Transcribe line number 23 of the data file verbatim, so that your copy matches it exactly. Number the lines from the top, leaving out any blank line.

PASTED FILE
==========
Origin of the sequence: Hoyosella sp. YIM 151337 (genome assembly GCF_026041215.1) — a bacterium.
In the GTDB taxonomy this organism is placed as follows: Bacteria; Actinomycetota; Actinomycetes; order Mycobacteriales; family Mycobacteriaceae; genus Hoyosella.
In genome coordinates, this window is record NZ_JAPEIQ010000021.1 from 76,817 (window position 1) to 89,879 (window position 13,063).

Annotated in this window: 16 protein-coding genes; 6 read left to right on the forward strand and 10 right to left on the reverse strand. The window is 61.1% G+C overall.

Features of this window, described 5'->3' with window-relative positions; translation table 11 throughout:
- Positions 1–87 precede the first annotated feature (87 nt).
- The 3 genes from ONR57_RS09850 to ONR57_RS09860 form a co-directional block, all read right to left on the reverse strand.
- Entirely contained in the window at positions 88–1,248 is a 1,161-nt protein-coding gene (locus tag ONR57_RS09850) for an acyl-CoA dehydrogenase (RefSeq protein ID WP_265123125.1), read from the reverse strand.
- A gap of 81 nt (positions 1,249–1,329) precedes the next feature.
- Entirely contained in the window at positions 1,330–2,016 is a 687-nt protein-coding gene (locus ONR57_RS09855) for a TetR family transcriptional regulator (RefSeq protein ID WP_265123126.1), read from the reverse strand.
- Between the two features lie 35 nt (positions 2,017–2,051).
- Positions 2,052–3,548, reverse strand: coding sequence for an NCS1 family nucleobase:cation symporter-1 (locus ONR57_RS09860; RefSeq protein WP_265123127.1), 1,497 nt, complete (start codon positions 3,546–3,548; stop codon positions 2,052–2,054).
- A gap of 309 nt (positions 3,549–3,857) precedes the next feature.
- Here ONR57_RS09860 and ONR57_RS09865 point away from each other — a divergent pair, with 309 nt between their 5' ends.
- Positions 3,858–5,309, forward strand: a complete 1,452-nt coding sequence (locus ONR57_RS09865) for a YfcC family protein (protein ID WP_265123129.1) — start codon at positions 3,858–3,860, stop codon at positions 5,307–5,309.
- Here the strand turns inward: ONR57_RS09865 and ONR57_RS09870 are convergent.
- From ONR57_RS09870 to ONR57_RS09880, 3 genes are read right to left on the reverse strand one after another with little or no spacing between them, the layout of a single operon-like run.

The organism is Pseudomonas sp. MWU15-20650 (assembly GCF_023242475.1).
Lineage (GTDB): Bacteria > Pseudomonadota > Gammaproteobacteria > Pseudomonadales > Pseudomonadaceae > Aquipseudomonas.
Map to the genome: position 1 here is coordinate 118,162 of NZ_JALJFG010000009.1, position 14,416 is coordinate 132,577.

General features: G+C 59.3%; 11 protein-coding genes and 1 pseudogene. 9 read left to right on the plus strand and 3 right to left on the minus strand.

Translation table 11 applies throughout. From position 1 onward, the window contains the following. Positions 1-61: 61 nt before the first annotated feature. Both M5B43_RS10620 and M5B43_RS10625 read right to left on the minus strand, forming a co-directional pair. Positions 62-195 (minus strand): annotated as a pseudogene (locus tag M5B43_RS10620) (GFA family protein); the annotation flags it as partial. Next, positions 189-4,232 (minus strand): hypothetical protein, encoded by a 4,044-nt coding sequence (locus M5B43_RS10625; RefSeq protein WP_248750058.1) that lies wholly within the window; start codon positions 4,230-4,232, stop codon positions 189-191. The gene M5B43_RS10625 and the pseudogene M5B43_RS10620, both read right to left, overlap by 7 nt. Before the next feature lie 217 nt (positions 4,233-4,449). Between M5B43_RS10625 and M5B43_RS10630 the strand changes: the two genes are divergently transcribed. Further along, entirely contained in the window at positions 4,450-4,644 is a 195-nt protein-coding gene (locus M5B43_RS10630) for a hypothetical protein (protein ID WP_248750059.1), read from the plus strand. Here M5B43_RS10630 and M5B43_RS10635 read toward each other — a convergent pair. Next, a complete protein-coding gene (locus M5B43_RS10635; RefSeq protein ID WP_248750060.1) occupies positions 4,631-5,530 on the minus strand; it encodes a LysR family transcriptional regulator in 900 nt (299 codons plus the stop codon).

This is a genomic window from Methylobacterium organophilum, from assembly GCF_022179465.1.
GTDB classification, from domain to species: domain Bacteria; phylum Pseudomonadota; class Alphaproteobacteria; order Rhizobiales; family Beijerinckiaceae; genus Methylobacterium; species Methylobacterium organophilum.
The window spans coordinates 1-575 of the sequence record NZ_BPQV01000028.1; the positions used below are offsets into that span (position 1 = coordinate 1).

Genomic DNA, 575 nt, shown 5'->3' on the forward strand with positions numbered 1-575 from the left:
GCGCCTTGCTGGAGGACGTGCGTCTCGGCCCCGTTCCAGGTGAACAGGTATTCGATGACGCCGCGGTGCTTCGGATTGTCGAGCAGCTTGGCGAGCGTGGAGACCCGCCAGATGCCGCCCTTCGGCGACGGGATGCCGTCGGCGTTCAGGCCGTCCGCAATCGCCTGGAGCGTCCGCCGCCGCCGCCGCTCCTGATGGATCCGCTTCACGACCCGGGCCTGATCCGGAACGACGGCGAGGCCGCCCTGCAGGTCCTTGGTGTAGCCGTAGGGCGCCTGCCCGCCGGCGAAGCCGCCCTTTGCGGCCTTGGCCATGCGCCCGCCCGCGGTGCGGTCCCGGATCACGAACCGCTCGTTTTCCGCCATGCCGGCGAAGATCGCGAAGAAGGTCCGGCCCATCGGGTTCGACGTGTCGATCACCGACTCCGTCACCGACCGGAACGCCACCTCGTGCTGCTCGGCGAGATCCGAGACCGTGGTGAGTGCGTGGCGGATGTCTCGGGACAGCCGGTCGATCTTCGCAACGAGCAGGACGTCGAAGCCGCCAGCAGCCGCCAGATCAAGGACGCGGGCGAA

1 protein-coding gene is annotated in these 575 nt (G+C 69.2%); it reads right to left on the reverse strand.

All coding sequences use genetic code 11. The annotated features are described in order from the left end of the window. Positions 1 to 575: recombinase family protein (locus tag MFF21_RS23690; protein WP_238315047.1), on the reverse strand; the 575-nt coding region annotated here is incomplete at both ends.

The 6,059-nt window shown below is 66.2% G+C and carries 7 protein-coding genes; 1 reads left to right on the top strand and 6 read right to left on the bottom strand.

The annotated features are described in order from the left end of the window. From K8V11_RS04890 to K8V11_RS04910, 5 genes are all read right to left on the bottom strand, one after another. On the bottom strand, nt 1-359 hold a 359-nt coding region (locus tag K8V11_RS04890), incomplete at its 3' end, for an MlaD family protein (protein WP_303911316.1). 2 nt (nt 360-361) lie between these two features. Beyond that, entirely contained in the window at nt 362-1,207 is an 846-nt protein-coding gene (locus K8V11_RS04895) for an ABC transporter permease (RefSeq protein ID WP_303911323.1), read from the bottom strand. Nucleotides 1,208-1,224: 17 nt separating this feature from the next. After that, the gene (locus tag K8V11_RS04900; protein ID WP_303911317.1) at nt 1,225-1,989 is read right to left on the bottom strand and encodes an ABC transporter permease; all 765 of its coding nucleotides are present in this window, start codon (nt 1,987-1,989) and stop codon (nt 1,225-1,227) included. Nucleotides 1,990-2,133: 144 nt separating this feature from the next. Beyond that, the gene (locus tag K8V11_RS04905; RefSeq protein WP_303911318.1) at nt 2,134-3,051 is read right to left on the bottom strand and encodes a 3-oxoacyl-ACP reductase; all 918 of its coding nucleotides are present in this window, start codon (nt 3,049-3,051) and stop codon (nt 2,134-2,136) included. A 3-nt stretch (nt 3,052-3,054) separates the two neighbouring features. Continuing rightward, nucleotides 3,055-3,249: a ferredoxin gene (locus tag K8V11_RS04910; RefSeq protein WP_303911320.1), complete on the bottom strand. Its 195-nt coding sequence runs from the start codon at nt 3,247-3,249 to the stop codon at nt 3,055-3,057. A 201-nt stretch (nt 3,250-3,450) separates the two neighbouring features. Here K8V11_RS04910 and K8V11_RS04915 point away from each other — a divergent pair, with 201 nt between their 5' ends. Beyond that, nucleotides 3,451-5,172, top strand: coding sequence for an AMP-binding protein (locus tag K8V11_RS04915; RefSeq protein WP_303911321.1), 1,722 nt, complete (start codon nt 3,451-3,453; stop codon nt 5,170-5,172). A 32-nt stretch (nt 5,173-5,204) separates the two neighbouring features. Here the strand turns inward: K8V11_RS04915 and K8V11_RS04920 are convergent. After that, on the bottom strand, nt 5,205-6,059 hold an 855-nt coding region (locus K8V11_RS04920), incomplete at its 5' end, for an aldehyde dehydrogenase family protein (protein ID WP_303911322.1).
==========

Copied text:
This is a genomic window from Methylobacterium organophilum, from assembly GCF_022179465.1.